A stochastic finite-element model for predicting changes in bone strength
Closing date 22/09/2019
Employer: The University of Sheffield (Department of Mechanical Engineering)
Location: Sheffield, UK
Are you a bright, enthusiastic and self-motivated student interested in a PhD in biomechanics? An exciting multidisciplinary PhD opportunity is now available at the Insigneo Institute for in silico Medicine at the University of Sheffield, UK.
Pharmacological interventions that target improvement in bone strength typically seek to improve bone morphology (geometry). Yet, a model to predict change in strength, given knowledge of bone morphology changes, has not received much attention. The recently awarded project MultiSim2 (supported by the EPSRC, UK) will engage with this ageing-related challenge.
Previously in MultiSim, in vivo micro-computed tomography enabled quantification of bone geometry changes in small animals (e.g. mice) with unprecedented spatial and temporal detail. The PhD student will use this information to:
- Capture bone geometry changes driven by cellular processes using Gaussian Process emulators;
- Implement a stochastic finite-element (sFE) model to predict bone strength changes in response to emulator parameters;
- Analyse the global sensitivity and uncertainty propagation of the sFE model.
The expected start date for this project is December 2019.
About the University of Sheffield
The University of Sheffield is a Russell Group university, which represents the 24 leading UK universities committed to maintaining outstanding research and teaching environments. The University of Sheffield regularly ranks among the top 10 in the UK in terms of research output. In addition to having a long tradition of world-class engineering research, Sheffield benefits from geographical proximity to the industrial cities of Manchester, Liverpool and Leeds.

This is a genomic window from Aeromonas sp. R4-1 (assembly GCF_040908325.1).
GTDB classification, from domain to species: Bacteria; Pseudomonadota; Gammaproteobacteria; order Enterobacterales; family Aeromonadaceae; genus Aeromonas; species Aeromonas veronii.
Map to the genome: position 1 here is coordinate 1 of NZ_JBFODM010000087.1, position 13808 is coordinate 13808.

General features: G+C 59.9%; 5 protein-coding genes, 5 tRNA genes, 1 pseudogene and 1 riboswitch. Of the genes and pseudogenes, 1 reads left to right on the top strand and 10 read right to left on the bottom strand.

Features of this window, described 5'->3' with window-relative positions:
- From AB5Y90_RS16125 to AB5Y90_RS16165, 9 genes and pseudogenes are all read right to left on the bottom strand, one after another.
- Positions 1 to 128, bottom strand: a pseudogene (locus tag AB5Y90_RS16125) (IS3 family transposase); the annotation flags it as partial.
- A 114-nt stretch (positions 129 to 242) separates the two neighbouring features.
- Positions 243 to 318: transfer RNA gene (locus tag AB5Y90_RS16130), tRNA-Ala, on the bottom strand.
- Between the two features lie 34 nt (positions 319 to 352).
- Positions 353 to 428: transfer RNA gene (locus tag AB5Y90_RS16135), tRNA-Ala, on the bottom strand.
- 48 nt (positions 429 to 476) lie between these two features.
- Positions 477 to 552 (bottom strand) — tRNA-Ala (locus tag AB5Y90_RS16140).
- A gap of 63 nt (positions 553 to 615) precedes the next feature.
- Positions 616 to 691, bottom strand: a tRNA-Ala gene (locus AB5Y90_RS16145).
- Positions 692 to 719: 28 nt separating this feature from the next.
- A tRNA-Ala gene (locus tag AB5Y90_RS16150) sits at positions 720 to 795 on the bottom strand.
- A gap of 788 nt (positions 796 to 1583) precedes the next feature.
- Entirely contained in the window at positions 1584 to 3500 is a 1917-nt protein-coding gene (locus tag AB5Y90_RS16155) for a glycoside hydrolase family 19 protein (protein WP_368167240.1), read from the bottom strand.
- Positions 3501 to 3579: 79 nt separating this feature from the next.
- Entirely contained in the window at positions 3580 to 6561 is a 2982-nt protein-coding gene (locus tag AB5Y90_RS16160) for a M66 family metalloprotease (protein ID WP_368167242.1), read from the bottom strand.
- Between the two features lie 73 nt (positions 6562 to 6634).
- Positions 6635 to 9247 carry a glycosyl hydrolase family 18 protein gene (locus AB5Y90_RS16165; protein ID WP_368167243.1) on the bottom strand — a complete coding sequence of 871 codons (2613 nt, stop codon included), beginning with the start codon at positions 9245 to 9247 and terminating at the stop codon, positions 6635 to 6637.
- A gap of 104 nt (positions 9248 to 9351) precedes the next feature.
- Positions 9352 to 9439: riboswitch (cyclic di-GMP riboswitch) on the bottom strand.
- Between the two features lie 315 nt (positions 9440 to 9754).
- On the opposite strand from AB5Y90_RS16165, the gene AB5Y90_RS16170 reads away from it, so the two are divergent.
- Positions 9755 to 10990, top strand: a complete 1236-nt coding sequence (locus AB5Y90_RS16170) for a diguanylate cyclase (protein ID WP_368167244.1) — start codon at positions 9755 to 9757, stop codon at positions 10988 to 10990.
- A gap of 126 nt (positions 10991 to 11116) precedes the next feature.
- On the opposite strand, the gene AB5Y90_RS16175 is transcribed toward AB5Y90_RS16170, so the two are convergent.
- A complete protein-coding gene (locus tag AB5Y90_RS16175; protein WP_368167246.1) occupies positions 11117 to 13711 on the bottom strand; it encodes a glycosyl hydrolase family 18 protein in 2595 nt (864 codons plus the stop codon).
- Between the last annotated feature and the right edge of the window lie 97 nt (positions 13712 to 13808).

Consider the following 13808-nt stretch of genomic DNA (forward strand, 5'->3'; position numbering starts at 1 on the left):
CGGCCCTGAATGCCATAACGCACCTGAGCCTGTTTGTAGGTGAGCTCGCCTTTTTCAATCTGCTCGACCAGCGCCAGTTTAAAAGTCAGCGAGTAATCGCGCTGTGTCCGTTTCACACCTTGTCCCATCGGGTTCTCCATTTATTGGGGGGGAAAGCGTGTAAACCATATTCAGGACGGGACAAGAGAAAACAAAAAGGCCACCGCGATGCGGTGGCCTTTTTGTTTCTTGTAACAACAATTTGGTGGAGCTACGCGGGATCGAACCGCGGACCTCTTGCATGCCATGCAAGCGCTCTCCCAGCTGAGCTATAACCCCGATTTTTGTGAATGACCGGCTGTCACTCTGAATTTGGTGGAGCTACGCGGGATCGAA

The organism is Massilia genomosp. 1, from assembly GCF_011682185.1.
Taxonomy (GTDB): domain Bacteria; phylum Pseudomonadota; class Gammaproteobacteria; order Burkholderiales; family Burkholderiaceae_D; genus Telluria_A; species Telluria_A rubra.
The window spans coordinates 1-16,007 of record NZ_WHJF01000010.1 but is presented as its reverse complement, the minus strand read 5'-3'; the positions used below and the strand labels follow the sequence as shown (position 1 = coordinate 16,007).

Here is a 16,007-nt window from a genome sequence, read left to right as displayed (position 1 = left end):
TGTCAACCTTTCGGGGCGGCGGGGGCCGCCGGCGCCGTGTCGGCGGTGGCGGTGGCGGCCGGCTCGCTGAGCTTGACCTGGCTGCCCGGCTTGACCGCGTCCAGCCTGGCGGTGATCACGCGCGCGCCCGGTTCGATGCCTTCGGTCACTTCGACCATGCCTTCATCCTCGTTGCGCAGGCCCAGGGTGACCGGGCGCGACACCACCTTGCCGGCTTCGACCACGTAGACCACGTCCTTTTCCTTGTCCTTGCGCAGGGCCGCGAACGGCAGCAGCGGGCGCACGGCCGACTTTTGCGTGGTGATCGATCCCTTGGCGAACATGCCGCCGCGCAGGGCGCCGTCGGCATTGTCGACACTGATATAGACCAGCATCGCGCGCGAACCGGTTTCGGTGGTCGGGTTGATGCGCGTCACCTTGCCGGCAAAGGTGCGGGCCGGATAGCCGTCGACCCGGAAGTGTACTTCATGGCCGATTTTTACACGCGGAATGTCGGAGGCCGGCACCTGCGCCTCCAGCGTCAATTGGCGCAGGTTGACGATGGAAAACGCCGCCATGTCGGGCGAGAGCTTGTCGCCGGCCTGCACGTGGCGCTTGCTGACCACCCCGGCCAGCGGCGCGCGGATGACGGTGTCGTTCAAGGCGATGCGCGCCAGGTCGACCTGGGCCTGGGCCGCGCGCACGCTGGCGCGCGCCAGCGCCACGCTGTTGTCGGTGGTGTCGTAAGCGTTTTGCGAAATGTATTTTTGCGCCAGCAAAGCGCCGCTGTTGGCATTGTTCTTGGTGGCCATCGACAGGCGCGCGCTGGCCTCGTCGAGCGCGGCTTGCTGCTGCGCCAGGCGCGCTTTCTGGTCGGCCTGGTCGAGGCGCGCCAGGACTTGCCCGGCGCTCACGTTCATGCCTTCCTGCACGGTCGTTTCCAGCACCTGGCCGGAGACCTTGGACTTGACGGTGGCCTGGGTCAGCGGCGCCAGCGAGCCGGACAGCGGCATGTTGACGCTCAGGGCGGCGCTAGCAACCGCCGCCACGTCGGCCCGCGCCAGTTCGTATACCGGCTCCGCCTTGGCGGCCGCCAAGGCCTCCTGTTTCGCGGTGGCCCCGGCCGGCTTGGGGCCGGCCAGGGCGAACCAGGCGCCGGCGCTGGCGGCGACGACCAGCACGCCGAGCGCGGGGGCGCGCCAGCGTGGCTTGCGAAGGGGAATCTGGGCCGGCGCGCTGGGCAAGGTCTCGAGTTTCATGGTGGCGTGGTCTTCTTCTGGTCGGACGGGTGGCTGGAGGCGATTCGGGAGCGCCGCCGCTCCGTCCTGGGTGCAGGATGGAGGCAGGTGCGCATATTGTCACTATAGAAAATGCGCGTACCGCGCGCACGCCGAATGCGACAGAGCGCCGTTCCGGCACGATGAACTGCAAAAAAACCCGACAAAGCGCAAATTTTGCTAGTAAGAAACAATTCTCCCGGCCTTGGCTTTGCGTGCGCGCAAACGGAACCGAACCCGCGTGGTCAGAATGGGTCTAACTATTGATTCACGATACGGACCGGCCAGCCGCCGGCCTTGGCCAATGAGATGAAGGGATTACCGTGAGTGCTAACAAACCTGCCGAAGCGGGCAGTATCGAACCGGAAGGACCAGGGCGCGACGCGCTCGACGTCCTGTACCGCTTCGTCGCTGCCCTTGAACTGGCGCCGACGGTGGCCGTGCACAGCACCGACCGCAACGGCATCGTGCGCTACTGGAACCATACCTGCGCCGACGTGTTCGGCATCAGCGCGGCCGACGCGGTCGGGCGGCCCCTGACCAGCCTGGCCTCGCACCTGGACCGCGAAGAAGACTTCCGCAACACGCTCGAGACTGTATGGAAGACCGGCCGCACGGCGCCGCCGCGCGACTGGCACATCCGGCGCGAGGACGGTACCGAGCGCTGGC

The ambition of the Insigneo Institute is to achieve a transformational impact on healthcare. As such, it possesses extensive experience in the development of computer simulations aimed at better understanding of the biomechanics of the musculoskeletal system. This project will be co-supervised by Dr Pinaki Bhattacharya, Dr Enrico Dall’Ara and Prof Visakan Kadirkamanathan. It will benefit as well from the multidisciplinarity of MultiSim2 research.
The successful candidate should have or be expected to obtain an excellent degree in mechanical engineering, bioengineering, computer science, physics, applied mathematics or a related discipline. Experience in finite-element analysis and in programming languages (e.g. C, C++, Matlab, Python) are essential. Exposure to high-performance computing is desirable.
Funding and Duration
A 3.5 year studentship, co-funded by the Departments of Mechanical Engineering, Oncology and Metabolism and Automatic Control and Systems Engineering, is available for UK and EU applicants. The studentship covers the cost of tuition fees and provides an annual tax-free stipend at the standard UK research rate.